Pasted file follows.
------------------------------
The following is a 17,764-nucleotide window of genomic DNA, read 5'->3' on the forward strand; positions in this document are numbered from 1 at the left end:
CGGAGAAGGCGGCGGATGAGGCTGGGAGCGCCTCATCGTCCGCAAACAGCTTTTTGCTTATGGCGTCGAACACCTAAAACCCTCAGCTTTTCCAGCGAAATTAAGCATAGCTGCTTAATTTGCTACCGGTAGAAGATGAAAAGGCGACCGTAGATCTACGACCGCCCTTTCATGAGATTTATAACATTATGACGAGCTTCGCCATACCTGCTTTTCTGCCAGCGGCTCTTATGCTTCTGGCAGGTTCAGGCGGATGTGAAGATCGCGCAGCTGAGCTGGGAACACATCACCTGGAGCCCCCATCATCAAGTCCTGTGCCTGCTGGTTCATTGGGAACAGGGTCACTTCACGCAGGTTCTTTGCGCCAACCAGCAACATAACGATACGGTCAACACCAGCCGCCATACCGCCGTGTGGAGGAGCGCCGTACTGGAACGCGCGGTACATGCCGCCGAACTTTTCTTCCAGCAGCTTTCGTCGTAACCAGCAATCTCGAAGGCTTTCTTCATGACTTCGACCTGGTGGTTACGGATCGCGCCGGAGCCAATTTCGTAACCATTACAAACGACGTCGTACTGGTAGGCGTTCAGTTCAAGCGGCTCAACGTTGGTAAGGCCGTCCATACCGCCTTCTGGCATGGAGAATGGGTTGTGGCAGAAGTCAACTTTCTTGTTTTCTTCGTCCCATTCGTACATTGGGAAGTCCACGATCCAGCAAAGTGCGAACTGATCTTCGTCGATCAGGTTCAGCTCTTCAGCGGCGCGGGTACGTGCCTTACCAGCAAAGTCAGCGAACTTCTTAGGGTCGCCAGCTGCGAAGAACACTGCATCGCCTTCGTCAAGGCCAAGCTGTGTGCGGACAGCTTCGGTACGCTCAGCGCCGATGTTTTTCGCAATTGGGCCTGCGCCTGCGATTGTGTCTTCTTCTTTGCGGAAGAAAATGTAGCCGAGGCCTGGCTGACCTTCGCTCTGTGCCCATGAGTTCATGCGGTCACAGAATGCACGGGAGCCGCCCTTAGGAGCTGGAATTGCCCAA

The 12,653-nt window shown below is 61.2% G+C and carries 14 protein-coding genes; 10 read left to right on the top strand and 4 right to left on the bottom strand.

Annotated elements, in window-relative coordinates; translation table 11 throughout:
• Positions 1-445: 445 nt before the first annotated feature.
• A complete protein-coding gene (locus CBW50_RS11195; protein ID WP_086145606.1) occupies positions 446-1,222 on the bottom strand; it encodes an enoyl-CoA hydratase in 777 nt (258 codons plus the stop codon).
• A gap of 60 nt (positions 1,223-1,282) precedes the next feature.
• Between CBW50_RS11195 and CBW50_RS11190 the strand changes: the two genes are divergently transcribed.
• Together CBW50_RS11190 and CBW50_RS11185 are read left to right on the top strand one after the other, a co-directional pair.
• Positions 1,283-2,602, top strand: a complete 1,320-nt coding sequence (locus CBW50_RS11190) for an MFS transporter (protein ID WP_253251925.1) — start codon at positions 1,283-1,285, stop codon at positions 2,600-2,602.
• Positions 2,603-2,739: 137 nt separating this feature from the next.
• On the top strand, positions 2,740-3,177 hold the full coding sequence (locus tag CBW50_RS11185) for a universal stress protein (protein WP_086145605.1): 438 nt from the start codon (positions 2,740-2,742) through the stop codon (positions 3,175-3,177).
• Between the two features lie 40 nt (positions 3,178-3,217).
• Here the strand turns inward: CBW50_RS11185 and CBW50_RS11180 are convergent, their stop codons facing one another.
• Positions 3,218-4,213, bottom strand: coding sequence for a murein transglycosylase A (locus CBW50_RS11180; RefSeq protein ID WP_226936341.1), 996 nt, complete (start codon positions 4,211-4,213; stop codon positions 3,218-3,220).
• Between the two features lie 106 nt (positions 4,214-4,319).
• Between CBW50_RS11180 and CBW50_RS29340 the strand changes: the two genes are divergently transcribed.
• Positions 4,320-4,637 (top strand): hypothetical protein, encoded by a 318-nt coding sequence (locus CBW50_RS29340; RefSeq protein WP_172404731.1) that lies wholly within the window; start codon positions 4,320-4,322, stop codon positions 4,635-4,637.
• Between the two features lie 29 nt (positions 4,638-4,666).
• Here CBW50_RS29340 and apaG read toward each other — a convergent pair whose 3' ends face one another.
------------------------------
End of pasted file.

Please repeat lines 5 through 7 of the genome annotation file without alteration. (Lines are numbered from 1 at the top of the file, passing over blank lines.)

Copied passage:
• Positions 1-445: 445 nt before the first annotated feature.
• A complete protein-coding gene (locus CBW50_RS11195; protein ID WP_086145606.1) occupies positions 446-1,222 on the bottom strand; it encodes an enoyl-CoA hydratase in 777 nt (258 codons plus the stop codon).
• A gap of 60 nt (positions 1,223-1,282) precedes the next feature.